Using Your Twenties to Stay Connected to Your Life’s Purpose


I grew up in a very small town. When I say I grew up in a small town, in fact I mean I grew up on an Island. Small towns are often known for having everyone “know everyone else’s business,” and my little island was no different. It was a place where drama ran rampant, and little of your personal life was ever kept secret. While there are many beautiful aspects of island culture, this addiction to drama is not something that I’ve wanted to maintain in my adult life.

Things in my life have been pretty chaotic these days. I left the field of wilderness guiding (my job), and have been pulled in many different directions in terms of my next step in life. Just when I decide to move or go in one direction, it seems something just comes up and pulls me in the opposite direction. There’s been this push and pull in so many ways, by so many of the things I love, I can wind up feeling crippled and paralyzed to the point of not choosing any direction at all.

I was thinking about this feeling this morning, as I was hurrying around my house trying to do many things at once, most of which weren’t important. Then this thought hit me like a giant wave crashing down:

“What if all this rushing around is just my ego keeping me occupied so I avoid doing the work I am actually meant to do here.”

Distraction is a dangerous and powerful tool often used to keep us from working toward our purpose. This a very real issue that I see happen time and time again to both myself as well as my peers, and a trap that many twenty-somethings can fall into.  I have seen friends avoiding their dreams and instead focusing all their energy on things that don’t really matter (be it boys or partying or money or whatever), only to wind up hurt and distracted and not actually moving toward their dreams and goals. It’s a vicious cycle that can be difficult to get out of.

The truth is, it’s all a distraction.

A small, yet powerful distraction than can unfortunately result in meandering or even avoiding your life’s true purpose altogether.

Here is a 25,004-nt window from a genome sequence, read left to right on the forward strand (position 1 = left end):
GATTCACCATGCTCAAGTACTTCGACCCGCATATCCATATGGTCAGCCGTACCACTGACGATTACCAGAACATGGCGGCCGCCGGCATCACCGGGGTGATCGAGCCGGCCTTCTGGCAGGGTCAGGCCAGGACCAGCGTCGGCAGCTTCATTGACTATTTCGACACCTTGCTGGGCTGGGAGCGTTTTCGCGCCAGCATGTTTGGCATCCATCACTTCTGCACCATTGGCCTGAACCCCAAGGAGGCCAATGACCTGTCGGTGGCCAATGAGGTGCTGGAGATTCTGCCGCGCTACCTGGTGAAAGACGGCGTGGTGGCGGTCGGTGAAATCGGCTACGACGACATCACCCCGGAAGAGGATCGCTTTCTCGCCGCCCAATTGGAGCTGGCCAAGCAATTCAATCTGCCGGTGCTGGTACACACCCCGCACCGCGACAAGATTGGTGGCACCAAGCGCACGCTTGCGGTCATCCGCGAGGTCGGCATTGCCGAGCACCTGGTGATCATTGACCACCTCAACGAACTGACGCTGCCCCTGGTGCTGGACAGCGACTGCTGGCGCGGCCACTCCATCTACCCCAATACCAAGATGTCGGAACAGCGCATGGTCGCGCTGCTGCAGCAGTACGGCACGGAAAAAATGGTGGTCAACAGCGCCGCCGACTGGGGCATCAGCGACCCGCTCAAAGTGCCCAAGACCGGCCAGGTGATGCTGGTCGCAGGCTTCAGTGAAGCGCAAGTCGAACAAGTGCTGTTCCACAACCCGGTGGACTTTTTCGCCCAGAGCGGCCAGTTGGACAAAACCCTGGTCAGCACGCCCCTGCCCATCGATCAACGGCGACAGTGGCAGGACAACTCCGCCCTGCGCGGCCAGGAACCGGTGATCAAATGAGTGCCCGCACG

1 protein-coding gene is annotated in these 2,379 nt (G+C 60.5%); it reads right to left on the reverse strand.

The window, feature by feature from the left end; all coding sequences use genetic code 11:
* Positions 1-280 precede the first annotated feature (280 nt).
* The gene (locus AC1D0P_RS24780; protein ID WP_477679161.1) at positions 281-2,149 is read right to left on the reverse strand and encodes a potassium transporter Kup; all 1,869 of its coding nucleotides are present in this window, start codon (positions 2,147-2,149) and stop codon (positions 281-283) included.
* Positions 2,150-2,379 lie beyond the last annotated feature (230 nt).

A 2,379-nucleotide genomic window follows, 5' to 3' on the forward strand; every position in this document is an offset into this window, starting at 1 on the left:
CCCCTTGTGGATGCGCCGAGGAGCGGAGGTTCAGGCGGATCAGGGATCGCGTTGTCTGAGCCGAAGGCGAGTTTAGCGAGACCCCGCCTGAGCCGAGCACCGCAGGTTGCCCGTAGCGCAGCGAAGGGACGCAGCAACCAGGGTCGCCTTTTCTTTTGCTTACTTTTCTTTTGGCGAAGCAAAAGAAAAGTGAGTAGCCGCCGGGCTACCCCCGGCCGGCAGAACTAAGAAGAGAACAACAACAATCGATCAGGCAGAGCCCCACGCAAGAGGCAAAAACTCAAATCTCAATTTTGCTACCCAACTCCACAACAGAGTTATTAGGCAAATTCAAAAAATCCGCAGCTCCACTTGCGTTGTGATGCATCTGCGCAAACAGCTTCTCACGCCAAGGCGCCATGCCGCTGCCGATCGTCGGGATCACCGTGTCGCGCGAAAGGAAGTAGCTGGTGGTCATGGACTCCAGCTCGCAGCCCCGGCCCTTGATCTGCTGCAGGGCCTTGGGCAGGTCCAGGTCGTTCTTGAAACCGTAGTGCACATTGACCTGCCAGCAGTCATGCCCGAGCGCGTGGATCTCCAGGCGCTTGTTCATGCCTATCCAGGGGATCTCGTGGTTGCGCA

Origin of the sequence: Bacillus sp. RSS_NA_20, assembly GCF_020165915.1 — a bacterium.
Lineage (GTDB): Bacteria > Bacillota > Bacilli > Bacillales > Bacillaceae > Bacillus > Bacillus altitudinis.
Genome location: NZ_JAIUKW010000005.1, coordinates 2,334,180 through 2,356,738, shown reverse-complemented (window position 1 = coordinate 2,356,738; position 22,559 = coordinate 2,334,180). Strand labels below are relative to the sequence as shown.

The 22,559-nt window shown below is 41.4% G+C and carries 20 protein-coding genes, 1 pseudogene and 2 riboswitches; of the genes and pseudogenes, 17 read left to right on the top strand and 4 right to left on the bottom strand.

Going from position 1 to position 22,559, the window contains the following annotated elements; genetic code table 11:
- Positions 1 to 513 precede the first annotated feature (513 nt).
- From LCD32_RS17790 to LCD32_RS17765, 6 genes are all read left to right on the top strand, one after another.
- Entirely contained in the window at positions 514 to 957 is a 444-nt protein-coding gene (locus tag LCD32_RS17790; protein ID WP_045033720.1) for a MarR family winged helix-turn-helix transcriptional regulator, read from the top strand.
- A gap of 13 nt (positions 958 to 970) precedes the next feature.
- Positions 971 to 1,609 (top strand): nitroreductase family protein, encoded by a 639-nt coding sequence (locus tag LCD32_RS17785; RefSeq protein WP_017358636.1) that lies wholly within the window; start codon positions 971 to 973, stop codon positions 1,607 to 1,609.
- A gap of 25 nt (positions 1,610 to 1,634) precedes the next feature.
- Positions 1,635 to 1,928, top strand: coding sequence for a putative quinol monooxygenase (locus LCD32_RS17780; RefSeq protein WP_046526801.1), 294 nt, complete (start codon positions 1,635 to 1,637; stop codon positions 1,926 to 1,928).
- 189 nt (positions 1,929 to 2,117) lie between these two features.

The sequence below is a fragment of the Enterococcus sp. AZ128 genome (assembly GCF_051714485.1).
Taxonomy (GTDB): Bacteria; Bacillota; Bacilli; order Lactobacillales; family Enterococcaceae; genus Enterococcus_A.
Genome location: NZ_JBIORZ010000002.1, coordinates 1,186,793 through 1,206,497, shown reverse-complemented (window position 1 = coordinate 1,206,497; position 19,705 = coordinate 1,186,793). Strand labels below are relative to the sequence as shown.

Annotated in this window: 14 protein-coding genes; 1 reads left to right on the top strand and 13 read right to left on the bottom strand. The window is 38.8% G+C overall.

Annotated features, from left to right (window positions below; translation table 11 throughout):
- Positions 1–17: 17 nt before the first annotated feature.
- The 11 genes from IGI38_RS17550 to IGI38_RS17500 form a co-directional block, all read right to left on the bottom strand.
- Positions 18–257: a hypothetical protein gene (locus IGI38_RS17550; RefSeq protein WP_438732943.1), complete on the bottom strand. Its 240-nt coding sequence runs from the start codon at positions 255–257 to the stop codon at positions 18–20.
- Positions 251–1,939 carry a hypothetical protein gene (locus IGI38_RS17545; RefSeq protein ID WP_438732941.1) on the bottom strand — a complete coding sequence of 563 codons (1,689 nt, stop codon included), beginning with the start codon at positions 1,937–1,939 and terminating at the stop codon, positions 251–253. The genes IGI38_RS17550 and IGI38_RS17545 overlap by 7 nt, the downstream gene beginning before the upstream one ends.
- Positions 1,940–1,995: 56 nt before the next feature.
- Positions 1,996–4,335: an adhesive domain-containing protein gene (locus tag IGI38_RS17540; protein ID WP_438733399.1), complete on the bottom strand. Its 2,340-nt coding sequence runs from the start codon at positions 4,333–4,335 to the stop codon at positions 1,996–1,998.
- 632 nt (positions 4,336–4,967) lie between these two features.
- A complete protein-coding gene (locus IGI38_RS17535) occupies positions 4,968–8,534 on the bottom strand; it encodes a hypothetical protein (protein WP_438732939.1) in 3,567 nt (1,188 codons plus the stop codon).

Something that I try to remind myself when I’m using up all my mental storage for drama instead of forging forward toward my dreams, “will this matter a year from now? what about five years from now?”

I try and think about the steps I’m making in terms of a ten year plan. I don’t honestly know where I want my life to be in ten years, but I do know that I want my thirty-something self looking back with a smile on all the adventures she went on and scary risks she took in her twenties to get her to wherever she has ended up.

I want to make myself proud.

The only way I know I can do that in this culture of drama that lives not only in islands, but also in work places and social groups, is to stay connected to the fact that my life has a purpose. A big purpose, at that.

It’s a purpose, I would argue, that all of humanity shares in the big scheme of things.

That purpose is to be a vehicle for extending light and love to the world.
That can manifest itself in many different ways in many different people, but the overall goal is the same.

Maybe it means starting a blog to share your insights and life experiences. Maybe it means working with people, or having kids. Maybe it means having a really healthy relationship. Or being a supportive friend. Whatever it is, I urge you to hold this purpose very close and dear to your heart.

It’s all too easy to get caught up using your twenties to hook up with lots of people, go to a lot of parties, and drink a lot of alcohol. Not that any of that is inherently bad. Just ask yourself, how much of my mental energy are these actions taking up in my mind? How much space do I actually want these things to take up? Are these choices disconnecting me from my true purpose in the world?

If you answer yes to any of those questions, it’s time to reassess where, what, and who you are putting your time and energy into.

Reconnect to that big, juicy purpose you hold, and make your future self proud. The world needs your light, your love, and your very best self.

With so much love,



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